Helen Chesnut’s Garden Notes: Catalogue a great guide for beginners

Dear Helen: A friend who has been allocated a plot in a community garden wants to grow mainly food there, with some herbs and a few pollinator-friendly flowers. I’d like to present her with a simple, straightforward guide to help get her started. Does any such manual come to mind?


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In my opinion, the very best guide, for both beginner and veteran gardeners, is the catalogue from West Coast Seeds. It provides at-a-glance charts to vegetables, herbs and flowers with recommended times for indoor and outdoor seeding, and transplanting. For each vegetable and commonly grown flower there are detailed growing and harvesting instructions and suggested solutions for common problems.

West  Coast Seeds has one of the clearest catalogue layouts I’ve seen for ease of use. For each individual listing, the variety description with seed packet price is placed immediately beneath a colour photo.

The extensive selection includes many of my longtime favourite, ultra-reliable varieties: Caraflex and Kalibos cabbages, Napoli carrot, Kelsae onion, Gladiator parsnip, Zeolights calendula. Markant is a sturdy endive for withstanding the cool, dark conditions of late fall and winter.

This year I’ll be trying Picolino, a 13-cm crisp, sweet cucumber that produces several fruits at each node on vines that adapt well to a variety of growing conditions.

Four mixtures in the Wildflower section are blends of flowers that attract and feed pollinating and other beneficial insects. The catalogue’s many articles deliver concise information on such topics as container gardening, edible flowers, fertilizers, soil science, and storing seeds.

For an uncomplicated, clear guide to selecting and growing plants suited for our region, this catalogue has it all. It’s a convenient one-stop source for seeds, information and gardening aids. This is where I buy my lightweight floating row cover material for placing over plants that need protection from insect pests.

You can order a catalogue from the website: westcoastseeds.com, or use the Store Locator on the site to find a store near you that carries the seeds. In most of those local outlets you will find free catalogues.

Dear Helen: In a recent column you wrote about a delicious “pumpkin” pie you tasted at a friend’s tea party. Your were told that the secret to its great flavour was a Kabocha squash called Black Forest, used instead of pumpkin. The person who made the pie gave you the recipe. Would you share it with your readers?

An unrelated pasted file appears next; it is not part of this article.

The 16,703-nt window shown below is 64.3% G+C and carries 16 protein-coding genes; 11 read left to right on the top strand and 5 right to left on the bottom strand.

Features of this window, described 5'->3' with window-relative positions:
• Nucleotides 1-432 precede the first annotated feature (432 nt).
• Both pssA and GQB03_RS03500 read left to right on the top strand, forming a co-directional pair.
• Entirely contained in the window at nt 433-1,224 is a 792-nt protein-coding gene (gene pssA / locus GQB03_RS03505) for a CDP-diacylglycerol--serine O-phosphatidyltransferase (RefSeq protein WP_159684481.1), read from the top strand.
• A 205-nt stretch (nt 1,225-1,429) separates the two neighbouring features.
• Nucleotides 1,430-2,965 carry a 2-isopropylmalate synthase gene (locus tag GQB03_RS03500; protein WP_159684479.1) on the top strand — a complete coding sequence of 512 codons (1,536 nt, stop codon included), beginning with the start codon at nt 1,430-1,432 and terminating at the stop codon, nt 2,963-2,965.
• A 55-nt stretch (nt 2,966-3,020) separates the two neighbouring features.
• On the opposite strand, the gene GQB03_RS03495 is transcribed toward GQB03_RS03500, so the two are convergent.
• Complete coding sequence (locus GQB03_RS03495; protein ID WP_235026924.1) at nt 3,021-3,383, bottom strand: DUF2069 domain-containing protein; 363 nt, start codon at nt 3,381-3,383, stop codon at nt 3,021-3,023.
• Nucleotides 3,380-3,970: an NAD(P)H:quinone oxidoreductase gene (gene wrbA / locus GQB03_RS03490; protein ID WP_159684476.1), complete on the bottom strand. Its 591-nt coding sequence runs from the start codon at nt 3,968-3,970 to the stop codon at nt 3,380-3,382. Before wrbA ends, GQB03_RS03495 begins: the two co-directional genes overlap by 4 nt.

I ordinarily would have included the recipe in that column, but I felt it would be preferable to wait until I’d grown the squash and used it in the recipe.

The recipe is very similar to the one I’d used for years, except for the addition of freshly grated ginger root, lemon zest, and brandy. The sugar in the recipe is unprocessed, dehydrated can sugar juice, called “Rapadura..” Some health food stores have it, though ordinary or dark brown sugar could be substituted.

I expect to be experimenting with the recipe next winter. Meanwhile, here it is, as a “working project.”

Sandy’s “Pumpkin” Pie

2 cups Black Forest squash purée

3 eggs

3/4 cup Rapadura (I’d use less ordinary sugar)

1 Tbsp grated ginger root

1 tsp cinnamon

1/4 tsp salt

1/4 tsp cloves

• Grated rind of one lemon

1 cup cream or crème fraîche

2 Tbsp brandy.

Combine all ingredients and process in a blender. Pour the mixture into pie shell. Bake for 35 to 45 minutes at 350 F.


Floral art. The Mid Island Floral Art Club meets Thursday, 2 p.m. in St. Stephen’s Church Hall, 150 Village Way in Qualicum Beach. Focus for the afternoon will be on Midolino Magic. Midolino is a floral art method using natural materials to support flowers in an arrangement.

Seedy in Victoria. The James Bay Market Society presents Victoria’s Seedy Saturday on Saturday, 10 a.m. to 4 p.m. in the Victoria Conference Centre, 720 Douglas St. There will be more than 70 vendors and exhibitors, a Seedy Cafe and children’s activities. Bring home-grown seeds and gardening books to exchange. Admission is $8 (under 16 free), including presentations and workshops throughout the day. Details at jamesbaymarket.com/SeedySaturday.

Mayne Island Seedy Saturday. The Mayne Island Conservancy and Agricultural Society hosts a Seedy Saturday event on Saturday, 12 to 3 p.m., in the Agricultural Hall and Museum. There will be an exchange of saved seeds, children’s activities, speakers, and an introduction to a community Seed Library program. The day will conclude with the film: Symphony of the Soil at 7:30 p.m. Details at mayneagriculturalsociety.com.

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